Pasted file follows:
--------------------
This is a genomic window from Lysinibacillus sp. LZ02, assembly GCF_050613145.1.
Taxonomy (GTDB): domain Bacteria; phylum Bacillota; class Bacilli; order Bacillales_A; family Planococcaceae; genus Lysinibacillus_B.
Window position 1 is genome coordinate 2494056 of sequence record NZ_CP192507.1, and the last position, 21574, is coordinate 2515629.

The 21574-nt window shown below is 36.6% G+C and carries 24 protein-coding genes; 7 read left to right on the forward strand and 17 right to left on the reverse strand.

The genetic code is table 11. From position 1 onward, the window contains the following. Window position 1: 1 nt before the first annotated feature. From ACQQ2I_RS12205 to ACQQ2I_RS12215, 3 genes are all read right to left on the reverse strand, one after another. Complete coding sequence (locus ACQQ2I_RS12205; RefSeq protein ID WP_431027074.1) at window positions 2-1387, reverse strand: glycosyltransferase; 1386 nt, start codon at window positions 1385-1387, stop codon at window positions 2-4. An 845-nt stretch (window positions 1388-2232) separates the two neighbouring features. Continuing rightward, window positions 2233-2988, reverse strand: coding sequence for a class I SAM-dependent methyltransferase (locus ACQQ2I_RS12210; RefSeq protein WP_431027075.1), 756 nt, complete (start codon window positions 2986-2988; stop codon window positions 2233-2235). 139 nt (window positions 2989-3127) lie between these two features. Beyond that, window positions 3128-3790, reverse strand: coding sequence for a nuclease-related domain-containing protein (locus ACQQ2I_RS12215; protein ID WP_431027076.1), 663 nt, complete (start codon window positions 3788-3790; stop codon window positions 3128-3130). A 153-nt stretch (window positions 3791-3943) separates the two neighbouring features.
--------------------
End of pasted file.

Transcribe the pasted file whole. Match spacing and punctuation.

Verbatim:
This is a genomic window from Lysinibacillus sp. LZ02, assembly GCF_050613145.1.
Taxonomy (GTDB): domain Bacteria; phylum Bacillota; class Bacilli; order Bacillales_A; family Planococcaceae; genus Lysinibacillus_B.
Window position 1 is genome coordinate 2494056 of sequence record NZ_CP192507.1, and the last position, 21574, is coordinate 2515629.

The 21574-nt window shown below is 36.6% G+C and carries 24 protein-coding genes; 7 read left to right on the forward strand and 17 right to left on the reverse strand.

The genetic code is table 11. From position 1 onward, the window contains the following. Window position 1: 1 nt before the first annotated feature. From ACQQ2I_RS12205 to ACQQ2I_RS12215, 3 genes are all read right to left on the reverse strand, one after another. Complete coding sequence (locus ACQQ2I_RS12205; RefSeq protein ID WP_431027074.1) at window positions 2-1387, reverse strand: glycosyltransferase; 1386 nt, start codon at window positions 1385-1387, stop codon at window positions 2-4. An 845-nt stretch (window positions 1388-2232) separates the two neighbouring features. Continuing rightward, window positions 2233-2988, reverse strand: coding sequence for a class I SAM-dependent methyltransferase (locus ACQQ2I_RS12210; RefSeq protein WP_431027075.1), 756 nt, complete (start codon window positions 2986-2988; stop codon window positions 2233-2235). 139 nt (window positions 2989-3127) lie between these two features. Beyond that, window positions 3128-3790, reverse strand: coding sequence for a nuclease-related domain-containing protein (locus ACQQ2I_RS12215; protein ID WP_431027076.1), 663 nt, complete (start codon window positions 3788-3790; stop codon window positions 3128-3130). A 153-nt stretch (window positions 3791-3943) separates the two neighbouring features.